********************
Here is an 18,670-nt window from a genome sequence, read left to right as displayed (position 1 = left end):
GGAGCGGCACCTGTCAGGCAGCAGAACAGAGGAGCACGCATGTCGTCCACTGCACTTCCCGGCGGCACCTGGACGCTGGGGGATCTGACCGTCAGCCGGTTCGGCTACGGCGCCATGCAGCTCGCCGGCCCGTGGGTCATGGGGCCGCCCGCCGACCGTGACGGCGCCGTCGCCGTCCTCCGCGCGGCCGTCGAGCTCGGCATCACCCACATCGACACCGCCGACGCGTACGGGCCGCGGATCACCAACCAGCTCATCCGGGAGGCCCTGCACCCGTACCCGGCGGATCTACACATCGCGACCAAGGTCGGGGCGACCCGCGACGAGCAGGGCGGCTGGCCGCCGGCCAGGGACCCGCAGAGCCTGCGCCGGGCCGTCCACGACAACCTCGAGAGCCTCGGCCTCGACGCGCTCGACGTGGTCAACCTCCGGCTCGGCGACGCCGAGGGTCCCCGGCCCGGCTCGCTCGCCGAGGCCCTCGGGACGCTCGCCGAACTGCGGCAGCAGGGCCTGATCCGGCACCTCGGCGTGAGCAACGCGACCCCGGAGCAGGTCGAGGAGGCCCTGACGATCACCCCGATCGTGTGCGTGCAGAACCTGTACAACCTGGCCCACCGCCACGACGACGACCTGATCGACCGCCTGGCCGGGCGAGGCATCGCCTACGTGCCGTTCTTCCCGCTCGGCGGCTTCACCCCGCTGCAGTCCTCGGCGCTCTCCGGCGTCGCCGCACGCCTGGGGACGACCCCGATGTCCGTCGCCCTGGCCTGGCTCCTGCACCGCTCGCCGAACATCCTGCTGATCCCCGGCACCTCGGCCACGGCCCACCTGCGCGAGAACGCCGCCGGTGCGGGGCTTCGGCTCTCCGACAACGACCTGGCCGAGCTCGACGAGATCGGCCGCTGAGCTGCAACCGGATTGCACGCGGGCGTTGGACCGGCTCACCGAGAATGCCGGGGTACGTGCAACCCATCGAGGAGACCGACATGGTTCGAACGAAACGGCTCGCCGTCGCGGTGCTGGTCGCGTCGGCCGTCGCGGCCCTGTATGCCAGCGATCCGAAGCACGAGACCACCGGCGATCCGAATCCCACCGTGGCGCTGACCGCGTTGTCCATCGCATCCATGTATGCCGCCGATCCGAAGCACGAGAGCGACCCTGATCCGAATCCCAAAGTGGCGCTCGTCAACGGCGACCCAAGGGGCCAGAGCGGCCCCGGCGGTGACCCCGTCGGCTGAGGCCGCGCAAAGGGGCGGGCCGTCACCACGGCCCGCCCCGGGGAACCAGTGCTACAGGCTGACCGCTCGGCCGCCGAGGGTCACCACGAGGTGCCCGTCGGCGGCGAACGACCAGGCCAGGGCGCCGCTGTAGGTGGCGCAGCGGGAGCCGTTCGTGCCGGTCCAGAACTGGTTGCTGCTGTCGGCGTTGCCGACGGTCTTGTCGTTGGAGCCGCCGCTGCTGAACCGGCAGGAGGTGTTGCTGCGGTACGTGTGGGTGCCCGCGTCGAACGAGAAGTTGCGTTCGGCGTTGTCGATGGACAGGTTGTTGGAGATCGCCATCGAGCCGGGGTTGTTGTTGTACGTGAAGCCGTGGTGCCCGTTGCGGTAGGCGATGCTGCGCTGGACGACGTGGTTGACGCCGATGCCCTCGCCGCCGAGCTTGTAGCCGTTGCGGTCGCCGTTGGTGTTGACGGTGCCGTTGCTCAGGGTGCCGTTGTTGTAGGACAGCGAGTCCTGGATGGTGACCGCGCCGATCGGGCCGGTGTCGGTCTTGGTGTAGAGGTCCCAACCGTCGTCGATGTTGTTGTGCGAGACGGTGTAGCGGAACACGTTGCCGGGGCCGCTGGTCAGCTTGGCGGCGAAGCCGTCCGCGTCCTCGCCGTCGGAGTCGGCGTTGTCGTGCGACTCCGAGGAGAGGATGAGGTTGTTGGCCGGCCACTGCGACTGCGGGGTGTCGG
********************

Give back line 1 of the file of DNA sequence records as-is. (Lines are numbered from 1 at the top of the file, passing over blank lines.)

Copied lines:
Here is an 18,670-nt window from a genome sequence, read left to right as displayed (position 1 = left end):